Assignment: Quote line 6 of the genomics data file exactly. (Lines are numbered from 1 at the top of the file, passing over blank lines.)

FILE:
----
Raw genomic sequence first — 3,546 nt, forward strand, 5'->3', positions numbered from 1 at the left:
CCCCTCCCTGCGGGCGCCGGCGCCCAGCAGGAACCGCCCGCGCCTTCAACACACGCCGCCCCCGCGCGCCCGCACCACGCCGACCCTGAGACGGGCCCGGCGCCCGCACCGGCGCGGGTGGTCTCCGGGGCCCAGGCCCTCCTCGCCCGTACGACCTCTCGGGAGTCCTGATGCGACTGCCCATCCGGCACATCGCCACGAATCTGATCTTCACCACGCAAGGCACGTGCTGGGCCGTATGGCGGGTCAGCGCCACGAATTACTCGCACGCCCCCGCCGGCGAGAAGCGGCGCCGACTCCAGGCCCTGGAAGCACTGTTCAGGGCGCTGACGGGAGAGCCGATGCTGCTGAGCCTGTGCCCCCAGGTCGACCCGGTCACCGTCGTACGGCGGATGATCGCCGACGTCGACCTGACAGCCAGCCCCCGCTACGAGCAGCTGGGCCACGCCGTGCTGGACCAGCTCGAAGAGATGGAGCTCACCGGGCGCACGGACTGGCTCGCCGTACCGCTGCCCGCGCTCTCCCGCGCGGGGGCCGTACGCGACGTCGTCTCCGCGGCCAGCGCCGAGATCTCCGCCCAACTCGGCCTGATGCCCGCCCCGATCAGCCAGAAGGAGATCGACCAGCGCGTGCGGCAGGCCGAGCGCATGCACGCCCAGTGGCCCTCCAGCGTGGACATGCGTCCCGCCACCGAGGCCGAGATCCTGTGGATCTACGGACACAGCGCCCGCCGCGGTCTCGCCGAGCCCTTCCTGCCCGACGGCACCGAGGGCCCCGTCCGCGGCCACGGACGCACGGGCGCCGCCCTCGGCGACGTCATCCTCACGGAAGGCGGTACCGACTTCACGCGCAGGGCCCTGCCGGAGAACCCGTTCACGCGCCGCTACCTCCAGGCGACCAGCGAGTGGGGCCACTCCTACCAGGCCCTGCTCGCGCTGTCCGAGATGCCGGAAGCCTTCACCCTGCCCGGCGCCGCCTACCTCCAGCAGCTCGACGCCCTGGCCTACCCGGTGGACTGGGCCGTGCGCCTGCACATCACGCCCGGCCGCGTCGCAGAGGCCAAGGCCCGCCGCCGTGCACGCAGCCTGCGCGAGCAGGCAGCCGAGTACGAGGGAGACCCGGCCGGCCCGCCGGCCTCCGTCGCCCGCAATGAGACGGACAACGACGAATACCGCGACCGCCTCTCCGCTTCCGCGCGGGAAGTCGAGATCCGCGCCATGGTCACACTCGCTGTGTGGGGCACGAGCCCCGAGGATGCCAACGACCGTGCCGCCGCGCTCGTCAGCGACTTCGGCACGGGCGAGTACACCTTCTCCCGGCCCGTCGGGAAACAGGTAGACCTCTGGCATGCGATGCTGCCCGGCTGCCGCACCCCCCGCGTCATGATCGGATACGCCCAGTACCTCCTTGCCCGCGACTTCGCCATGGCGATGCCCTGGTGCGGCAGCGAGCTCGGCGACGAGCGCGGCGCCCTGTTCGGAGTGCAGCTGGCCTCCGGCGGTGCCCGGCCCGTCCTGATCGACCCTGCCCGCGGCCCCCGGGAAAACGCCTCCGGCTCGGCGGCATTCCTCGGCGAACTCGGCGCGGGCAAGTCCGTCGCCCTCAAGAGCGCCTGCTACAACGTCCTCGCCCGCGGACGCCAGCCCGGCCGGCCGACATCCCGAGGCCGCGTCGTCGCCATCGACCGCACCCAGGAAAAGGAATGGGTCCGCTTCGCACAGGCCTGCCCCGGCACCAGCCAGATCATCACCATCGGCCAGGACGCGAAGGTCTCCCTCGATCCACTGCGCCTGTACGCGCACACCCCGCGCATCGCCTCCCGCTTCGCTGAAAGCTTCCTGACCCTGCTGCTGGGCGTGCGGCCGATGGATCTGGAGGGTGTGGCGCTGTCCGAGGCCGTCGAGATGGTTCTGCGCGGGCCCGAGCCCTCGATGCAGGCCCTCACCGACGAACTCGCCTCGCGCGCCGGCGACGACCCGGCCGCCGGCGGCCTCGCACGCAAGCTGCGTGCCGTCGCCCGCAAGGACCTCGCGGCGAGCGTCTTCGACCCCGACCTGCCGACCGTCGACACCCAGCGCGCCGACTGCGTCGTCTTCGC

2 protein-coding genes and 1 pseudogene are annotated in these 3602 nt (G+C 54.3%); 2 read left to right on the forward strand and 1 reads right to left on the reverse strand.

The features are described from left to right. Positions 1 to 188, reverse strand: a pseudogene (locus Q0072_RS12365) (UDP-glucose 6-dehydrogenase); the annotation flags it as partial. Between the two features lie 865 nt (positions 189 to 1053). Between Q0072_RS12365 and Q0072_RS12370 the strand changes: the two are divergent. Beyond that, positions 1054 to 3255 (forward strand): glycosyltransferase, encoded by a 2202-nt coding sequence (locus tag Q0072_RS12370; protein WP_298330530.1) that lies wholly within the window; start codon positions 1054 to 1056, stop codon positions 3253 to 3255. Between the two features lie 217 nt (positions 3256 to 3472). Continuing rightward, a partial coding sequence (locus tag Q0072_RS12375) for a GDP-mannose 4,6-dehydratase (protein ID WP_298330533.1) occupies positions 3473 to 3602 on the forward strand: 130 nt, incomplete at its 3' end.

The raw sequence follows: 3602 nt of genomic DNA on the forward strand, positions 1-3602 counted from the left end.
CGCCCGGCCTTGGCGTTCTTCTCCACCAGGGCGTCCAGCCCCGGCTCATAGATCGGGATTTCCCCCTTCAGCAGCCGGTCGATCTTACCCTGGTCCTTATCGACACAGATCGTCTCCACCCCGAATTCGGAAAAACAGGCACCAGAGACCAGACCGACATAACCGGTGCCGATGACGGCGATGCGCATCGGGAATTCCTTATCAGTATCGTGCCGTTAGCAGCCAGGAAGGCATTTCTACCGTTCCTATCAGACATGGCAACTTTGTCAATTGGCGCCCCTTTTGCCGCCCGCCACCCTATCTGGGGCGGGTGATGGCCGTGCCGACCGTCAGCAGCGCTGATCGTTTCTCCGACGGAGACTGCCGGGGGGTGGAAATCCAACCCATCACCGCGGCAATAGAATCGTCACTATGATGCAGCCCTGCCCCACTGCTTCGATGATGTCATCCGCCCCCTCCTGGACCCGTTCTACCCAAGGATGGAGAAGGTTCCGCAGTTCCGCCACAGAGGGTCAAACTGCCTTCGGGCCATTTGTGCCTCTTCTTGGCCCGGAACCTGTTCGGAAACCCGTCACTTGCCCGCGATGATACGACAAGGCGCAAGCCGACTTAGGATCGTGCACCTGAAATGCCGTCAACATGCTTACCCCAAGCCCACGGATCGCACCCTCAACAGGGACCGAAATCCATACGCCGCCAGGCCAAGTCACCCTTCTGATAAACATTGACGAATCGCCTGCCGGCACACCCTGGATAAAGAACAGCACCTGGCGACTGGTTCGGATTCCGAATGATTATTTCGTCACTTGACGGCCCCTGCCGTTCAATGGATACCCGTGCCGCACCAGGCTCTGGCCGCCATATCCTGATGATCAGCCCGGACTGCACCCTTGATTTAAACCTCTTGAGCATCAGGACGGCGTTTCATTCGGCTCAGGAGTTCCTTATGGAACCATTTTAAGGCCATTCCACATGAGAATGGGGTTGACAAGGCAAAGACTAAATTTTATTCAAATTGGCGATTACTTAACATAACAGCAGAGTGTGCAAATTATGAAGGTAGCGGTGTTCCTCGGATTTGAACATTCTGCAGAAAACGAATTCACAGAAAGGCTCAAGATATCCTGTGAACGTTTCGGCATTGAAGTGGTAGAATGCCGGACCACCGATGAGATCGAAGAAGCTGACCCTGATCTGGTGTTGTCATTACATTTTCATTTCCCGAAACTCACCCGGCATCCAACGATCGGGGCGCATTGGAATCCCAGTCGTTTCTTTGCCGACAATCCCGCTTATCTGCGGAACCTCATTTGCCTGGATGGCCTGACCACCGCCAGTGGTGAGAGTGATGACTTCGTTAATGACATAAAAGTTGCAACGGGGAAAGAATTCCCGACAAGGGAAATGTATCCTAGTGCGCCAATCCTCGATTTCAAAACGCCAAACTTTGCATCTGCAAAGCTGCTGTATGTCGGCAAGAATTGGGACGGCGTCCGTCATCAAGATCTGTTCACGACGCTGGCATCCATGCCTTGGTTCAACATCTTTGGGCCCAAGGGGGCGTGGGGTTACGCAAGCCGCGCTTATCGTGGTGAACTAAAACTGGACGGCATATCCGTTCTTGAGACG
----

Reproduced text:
CGCCCGGCCTTGGCGTTCTTCTCCACCAGGGCGTCCAGCCCCGGCTCATAGATCGGGATTTCCCCCTTCAGCAGCCGGTCGATCTTACCCTGGTCCTTATCGACACAGATCGTCTCCACCCCGAATTCGGAAAAACAGGCACCAGAGACCAGACCGACATAACCGGTGCCGATGACGGCGATGCGCATCGGGAATTCCTTATCAGTATCGTGCCGTTAGCAGCCAGGAAGGCATTTCTACCGTTCCTATCAGACATGGCAACTTTGTCAATTGGCGCCCCTTTTGCCGCCCGCCACCCTATCTGGGGCGGGTGATGGCCGTGCCGACCGTCAGCAGCGCTGATCGTTTCTCCGACGGAGACTGCCGGGGGGTGGAAATCCAACCCATCACCGCGGCAATAGAATCGTCACTATGATGCAGCCCTGCCCCACTGCTTCGATGATGTCATCCGCCCCCTCCTGGACCCGTTCTACCCAAGGATGGAGAAGGTTCCGCAGTTCCGCCACAGAGGGTCAAACTGCCTTCGGGCCATTTGTGCCTCTTCTTGGCCCGGAACCTGTTCGGAAACCCGTCACTTGCCCGCGATGATACGACAAGGCGCAAGCCGACTTAGGATCGTGCACCTGAAATGCCGTCAACATGCTTACCCCAAGCCCACGGATCGCACCCTCAACAGGGACCGAAATCCATACGCCGCCAGGCCAAGTCACCCTTCTGATAAACATTGACGAATCGCCTGCCGGCACACCCTGGATAAAGAACAGCACCTGGCGACTGGTTCGGATTCCGAATGATTATTTCGTCACTTGACGGCCCCTGCCGTTCAATGGATACCCGTGCCGCACCAGGCTCTGGCCGCCATATCCTGATGATCAGCCCGGACTGCACCCTTGATTTAAACCTCTTGAGCATCAGGACGGCGTTTCATTCGGCTCAGGAGTTCCTTATGGAACCATTTTAAGGCCATTCCACATGAGAATGGGGTTGACAAGGCAAAGACTAAATTTTATTCAAATTGGCGATTACTTAACATAACAGCAGAGTGTGCAAATTATGAAGGTAGCGGTGTTCCTCGGATTTGAACATTCTGCAGAAAACGAATTCACAGAAAGGCTCAAGATATCCTGTGAACGTTTCGGCATTGAAGTGGTAGAATGCCGGACCACCGATGAGATCGAAGAAGCTGACCCTGATCTGGTGTTGTCATTACATTTTCATTTCCCGAAACTCACCCGGCATCCAACGATCGGGGCGCATTGGAATCCCAGTCGTTTCTTTGCCGACAATCCCGCTTATCTGCGGAACCTCATTTGCCTGGATGGCCTGACCACCGCCAGTGGTGAGAGTGATGACTTCGTTAATGACATAAAAGTTGCAACGGGGAAAGAATTCCCGACAAGGGAAATGTATCCTAGTGCGCCAATCCTCGATTTCAAAACGCCAAACTTTGCATCTGCAAAGCTGCTGTATGTCGGCAAGAATTGGGACGGCGTCCGTCATCAAGATCTGTTCACGACGCTGGCATCCATGCCTTGGTTCAACATCTTTGGGCCCAAGGGGGCGTGGGGTTACGCAAGCCGCGCTTATCGTGGTGAACTAAAACTGGACGGCATATCCGTTCTTGAGACG